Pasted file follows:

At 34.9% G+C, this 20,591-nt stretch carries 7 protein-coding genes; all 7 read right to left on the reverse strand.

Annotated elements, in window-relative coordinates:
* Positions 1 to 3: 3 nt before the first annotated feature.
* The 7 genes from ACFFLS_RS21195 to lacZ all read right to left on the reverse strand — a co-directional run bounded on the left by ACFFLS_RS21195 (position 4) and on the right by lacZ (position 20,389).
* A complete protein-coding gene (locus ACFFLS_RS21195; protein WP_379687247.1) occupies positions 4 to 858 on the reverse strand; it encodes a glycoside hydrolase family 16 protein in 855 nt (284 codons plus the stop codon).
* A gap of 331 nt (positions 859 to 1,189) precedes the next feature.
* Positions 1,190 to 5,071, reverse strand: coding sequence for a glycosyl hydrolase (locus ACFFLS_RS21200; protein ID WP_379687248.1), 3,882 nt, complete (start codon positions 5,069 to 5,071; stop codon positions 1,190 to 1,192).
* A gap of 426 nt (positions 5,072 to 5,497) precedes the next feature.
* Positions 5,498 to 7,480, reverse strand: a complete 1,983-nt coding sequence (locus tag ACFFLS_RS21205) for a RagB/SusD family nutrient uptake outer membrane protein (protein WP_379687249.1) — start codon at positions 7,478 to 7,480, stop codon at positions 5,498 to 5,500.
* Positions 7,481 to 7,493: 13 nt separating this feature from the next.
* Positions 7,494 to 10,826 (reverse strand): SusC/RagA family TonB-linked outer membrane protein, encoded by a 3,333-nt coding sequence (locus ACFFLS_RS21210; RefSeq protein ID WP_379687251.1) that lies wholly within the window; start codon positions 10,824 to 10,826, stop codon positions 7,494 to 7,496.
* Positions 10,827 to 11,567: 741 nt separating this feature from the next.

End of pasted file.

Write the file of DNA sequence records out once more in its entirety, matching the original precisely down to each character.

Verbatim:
At 34.9% G+C, this 20,591-nt stretch carries 7 protein-coding genes; all 7 read right to left on the reverse strand.

Annotated elements, in window-relative coordinates:
* Positions 1 to 3: 3 nt before the first annotated feature.
* The 7 genes from ACFFLS_RS21195 to lacZ all read right to left on the reverse strand — a co-directional run bounded on the left by ACFFLS_RS21195 (position 4) and on the right by lacZ (position 20,389).
* A complete protein-coding gene (locus ACFFLS_RS21195; protein WP_379687247.1) occupies positions 4 to 858 on the reverse strand; it encodes a glycoside hydrolase family 16 protein in 855 nt (284 codons plus the stop codon).
* A gap of 331 nt (positions 859 to 1,189) precedes the next feature.
* Positions 1,190 to 5,071, reverse strand: coding sequence for a glycosyl hydrolase (locus ACFFLS_RS21200; protein ID WP_379687248.1), 3,882 nt, complete (start codon positions 5,069 to 5,071; stop codon positions 1,190 to 1,192).
* A gap of 426 nt (positions 5,072 to 5,497) precedes the next feature.
* Positions 5,498 to 7,480, reverse strand: a complete 1,983-nt coding sequence (locus tag ACFFLS_RS21205) for a RagB/SusD family nutrient uptake outer membrane protein (protein WP_379687249.1) — start codon at positions 7,478 to 7,480, stop codon at positions 5,498 to 5,500.
* Positions 7,481 to 7,493: 13 nt separating this feature from the next.
* Positions 7,494 to 10,826 (reverse strand): SusC/RagA family TonB-linked outer membrane protein, encoded by a 3,333-nt coding sequence (locus ACFFLS_RS21210; RefSeq protein ID WP_379687251.1) that lies wholly within the window; start codon positions 10,824 to 10,826, stop codon positions 7,494 to 7,496.
* Positions 10,827 to 11,567: 741 nt separating this feature from the next.